Saturday, April 5, 2014

The K-Landnews nuisance theory of optimal company size

We have toyed with inventing a theory named after the krautlandnews and call it branding.

After no research whatsoever, we found the subject "what is the optimal size of a company you want to deal with as an individual consumer from a point of minimizing nuisance when a service or hardware are no good"?

Have you thought about it beyond "big is bad, and small is beautiful"?
Since we have a no-cost, no-research philosophy, we can give you the result right now.

The lower limit of optimal company size is about 10, the upper is around 5000 employees.

How do we arrive at this?

Since we deal with B2C (business to consumer) only, for example, mining companies are out, medical suppliers to clinics and hospitals are out of scope.
Free services or goods are not considered either. They can be very important but we do not have an adequate conceptual framework for them - not enough intellectual horsepower. So, we accept the free operating system for our PC or all the free apps without spending time on the best way of making them or on recourse when they fail to work properly.

The next set of variables is the kind of product or service offered.

Think difference between getting a haircut or a gallon of milk and buying a 20 000 dollar central heating system or putting a complete new roof on your house.

The value of a service or product is not necessarily the main concern. You can buy 100 K worth of stock or a light bulb on the internet with the same ease. The deal is done. If the bulb arrives broken, you return it, end of story. If you don't like the stock, two or three clicks on a web page get rid of it.

But that 30 dollar monthly internet subscription requires at least some follow-on service capability for a few years.

How do skills play into this? For example, you can be a highly skilled doctor and still practice on your own, or you can be a highly skilled football player and -- rules are rules -- need a team. Rules are as important than skills.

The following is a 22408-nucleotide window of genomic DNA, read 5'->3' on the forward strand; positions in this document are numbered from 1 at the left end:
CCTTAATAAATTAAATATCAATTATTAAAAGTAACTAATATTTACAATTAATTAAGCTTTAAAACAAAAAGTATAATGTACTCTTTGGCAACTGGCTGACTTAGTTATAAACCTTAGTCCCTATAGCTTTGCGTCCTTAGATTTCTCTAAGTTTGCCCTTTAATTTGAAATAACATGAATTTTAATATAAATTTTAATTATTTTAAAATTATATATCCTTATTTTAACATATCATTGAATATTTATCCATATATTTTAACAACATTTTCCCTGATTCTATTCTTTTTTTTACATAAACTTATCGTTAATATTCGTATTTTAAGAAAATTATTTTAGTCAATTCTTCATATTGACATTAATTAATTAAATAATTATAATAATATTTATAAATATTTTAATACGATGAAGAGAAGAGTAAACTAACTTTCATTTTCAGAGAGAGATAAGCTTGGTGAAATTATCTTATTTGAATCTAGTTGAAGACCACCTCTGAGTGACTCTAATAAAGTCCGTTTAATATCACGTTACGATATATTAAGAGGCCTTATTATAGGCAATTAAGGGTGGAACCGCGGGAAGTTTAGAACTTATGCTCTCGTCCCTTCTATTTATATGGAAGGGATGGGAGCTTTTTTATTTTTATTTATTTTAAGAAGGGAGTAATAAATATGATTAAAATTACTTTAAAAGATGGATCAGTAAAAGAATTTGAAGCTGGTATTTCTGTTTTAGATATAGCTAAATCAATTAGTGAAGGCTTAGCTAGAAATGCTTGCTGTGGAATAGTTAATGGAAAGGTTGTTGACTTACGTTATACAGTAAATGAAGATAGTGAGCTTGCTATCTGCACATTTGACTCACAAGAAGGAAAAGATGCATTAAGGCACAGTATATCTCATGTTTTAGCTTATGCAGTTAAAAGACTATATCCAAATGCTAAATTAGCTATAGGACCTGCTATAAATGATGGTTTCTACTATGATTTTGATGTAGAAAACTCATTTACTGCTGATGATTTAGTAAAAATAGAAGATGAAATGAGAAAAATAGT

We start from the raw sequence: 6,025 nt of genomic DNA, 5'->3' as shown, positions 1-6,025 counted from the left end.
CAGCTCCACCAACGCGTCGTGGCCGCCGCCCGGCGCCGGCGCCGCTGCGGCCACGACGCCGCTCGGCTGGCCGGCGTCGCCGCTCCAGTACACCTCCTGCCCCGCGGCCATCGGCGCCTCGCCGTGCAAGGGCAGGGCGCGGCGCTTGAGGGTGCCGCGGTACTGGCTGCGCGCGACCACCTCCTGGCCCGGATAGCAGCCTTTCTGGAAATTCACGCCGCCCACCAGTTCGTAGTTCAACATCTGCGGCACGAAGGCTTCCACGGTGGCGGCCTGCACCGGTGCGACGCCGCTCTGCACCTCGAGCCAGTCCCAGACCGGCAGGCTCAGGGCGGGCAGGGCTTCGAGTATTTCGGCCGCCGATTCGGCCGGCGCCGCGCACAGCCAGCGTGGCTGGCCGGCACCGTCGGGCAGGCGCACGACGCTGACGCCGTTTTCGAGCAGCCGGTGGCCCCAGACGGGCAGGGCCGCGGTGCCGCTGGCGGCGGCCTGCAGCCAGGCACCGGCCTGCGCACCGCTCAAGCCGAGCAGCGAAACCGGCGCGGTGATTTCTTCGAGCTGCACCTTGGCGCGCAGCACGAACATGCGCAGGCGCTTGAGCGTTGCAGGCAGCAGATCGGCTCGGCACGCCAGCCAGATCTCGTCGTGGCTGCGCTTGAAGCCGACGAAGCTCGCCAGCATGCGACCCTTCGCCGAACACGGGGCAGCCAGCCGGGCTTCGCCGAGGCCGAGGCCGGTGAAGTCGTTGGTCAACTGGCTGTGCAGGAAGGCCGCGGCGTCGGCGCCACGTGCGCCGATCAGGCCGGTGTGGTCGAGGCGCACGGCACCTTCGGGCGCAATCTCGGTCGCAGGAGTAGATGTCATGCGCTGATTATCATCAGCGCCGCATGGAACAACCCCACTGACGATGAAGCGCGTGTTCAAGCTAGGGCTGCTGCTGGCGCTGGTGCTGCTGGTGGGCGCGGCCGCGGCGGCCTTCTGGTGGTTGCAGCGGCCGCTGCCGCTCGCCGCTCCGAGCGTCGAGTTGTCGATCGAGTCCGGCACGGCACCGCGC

What role does technology play? TV repairmen have become rare because of it, and some previously solitary professionals have joined forces because some new tech is too expensive for individuals.

Another difficult to assess variable is cultural. How big should a small business be so the consumer is not to be left stranded, is there a measurable difference between a small plumbing business in the US and Germany based only on the notion that flexibility and customer focus are perceived as greater in the US?

For some services, such as barber and physician, the lowest practical number of "company size" continues to be 1 although changes are afield for medical service in rural areas. For any service or product that needs a group of people or that is generally offered by a "company" of professionals, we peg it at 10.

We arrived at "10" by looking at problems when something goes wrong.  That new faucet is leaking and the father and son plumbing shop simply fails to return your calls?
If you deal with a very small company, there tend to be fewer options of remedy, making total frustration or full on legal escalation more likely.

You ask: What if these 10 are the family patriarch and his seven sons and two grandsons? That's an edge case, we ignore it because we would call this a mafia family or a political dynasty. In some regions both at the same time.

The upper limit is somewhat flexible, but we would say it is reached once a company makes so much money it can afford to out-lawyer every individual customer.

Reading this post again convinced us that it has the hallmarks of a cute theory.  When it gets specific, we immediately set forth a few additional conditions and caveats, opening up a way out of arguments that could pin it down.

Another sign of cuteness is that we provide some numbers in the theory, but they are small, easy.

The conclusion is [imagine Irish budget airline Ryan Air on-time-cheesy-fanfare-sound-here] that "big may not be all bad, and small can be evil".

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